Sometimes while people wait for their futures to develop, like a preordained blessing, the window in which that future could have occurred begins to get smaller before it finally, slowly, and without incident or their knowledge, closes silently. They don’t realize that what could have been is gone. They still have their hopes and dreams, but the period in which their ability to capitalize on the promise of those hopes and dreams, to leverage their talents into something tangible that wrinkles the fabric of the world in some way has passed.
There is a window in each of our lives, a period where the intersection of our dreams and our ability has the opportunity to turn potential into reality. Whether our window is large or small, we can’t know at the time. Only time and the length of days can point out when we’ve firmly missed our chance for action. The window closes silently—people do not hear it as it shuts—but the soundlessness continues to reverberate. Whether it’s days, months, or years, eventually we hear its vibrations. In a moment of truth, that person will pause, take a breath, and with painful recognition see with the unflinching clarity of hindsight and time that they have missed their window. Their life isn’t over. They may have many years left. But that only works to let their loss weigh on them. The purpose they were born for—the change they could have brought that would have given them true fulfillment—is only a hollow echo that’s lost to a path in time that wasn’t followed.
That’s the real problem. So many people feel they were born for a purpose. They believe there must be a damn good reason that, out of all the sperm and eggs, they were fertilized, took root, and were brought into existence. It couldn’t possibly be for nothing. How could they be born, grow up, live their lives, and die, having done nothing of consequence? How could they be without meaning? We find this notion depressing. It lacks purpose and the true fulfillment that only realizing our inner hopes and dreams can bring.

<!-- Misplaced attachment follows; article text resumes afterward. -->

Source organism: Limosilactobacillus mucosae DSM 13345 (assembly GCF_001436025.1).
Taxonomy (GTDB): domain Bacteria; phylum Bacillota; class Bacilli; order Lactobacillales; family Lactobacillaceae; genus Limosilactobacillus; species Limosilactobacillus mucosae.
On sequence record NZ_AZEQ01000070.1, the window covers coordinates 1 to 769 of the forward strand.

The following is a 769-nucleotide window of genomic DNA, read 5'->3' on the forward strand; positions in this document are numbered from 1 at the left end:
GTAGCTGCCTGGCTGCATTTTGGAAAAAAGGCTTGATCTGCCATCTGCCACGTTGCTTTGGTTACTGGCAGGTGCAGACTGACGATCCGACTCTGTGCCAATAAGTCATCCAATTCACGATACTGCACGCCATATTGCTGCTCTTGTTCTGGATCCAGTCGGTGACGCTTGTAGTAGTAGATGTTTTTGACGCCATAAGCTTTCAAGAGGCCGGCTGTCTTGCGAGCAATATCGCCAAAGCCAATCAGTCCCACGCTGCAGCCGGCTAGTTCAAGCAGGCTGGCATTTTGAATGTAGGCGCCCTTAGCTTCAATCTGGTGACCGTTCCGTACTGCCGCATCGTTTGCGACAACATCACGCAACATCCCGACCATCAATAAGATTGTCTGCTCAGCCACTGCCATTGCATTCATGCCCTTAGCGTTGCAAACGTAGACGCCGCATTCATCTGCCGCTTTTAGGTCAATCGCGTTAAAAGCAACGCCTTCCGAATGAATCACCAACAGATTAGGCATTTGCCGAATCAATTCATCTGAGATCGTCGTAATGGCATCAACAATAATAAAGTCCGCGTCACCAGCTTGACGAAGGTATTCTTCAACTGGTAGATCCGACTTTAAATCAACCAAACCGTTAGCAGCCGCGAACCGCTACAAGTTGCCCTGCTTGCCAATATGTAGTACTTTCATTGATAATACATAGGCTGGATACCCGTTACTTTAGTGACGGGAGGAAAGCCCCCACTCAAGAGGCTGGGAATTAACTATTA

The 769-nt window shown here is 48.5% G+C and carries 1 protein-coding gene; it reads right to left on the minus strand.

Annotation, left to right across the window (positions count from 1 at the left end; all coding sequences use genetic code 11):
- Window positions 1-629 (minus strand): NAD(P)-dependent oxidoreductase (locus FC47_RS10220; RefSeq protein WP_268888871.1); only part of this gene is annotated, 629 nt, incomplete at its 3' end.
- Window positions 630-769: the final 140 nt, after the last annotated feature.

And it’s the truth that comes for so many. Often the window opens and shuts much earlier in life than we think. Sometimes we’re still children. Sometimes we’ve barely reached adulthood. I suppose the message is, simply, that it’s of the utmost importance to always have our ears pricked up to the wind, listening for the sounds and looking for the sights and the clues that will guide us toward and through our window. We aren’t born to succeed. We’re born with a chance, though, and that chance is everything. We have a chance if we should prove ourselves to be fighters. If we’re aware of ourselves and work and claw, we can find that window, and scramble up onto the ledge and pull ourselves through to a brighter day, a more meaningful future.
I was lucky. My window was closing, and I would have been shut out—stuck on the wrong side—out in the cold. Most aren’t as fortunate as I, to be almost forcibly pushed toward that opening. And a very rare few are as lucky as Nana. Sometimes the length of days is a gift not simply measured by their number. We have lived and loved, and when we least expect it, perhaps in the very twilight of our existence, a new small window, a porthole to an entirely different world, opens. She’s always had the best instincts. She’s perceptive, like a tuning fork that improves with age. She seized her opportunity. She pulled us all through with her by the scruffs of our necks. She found her second window.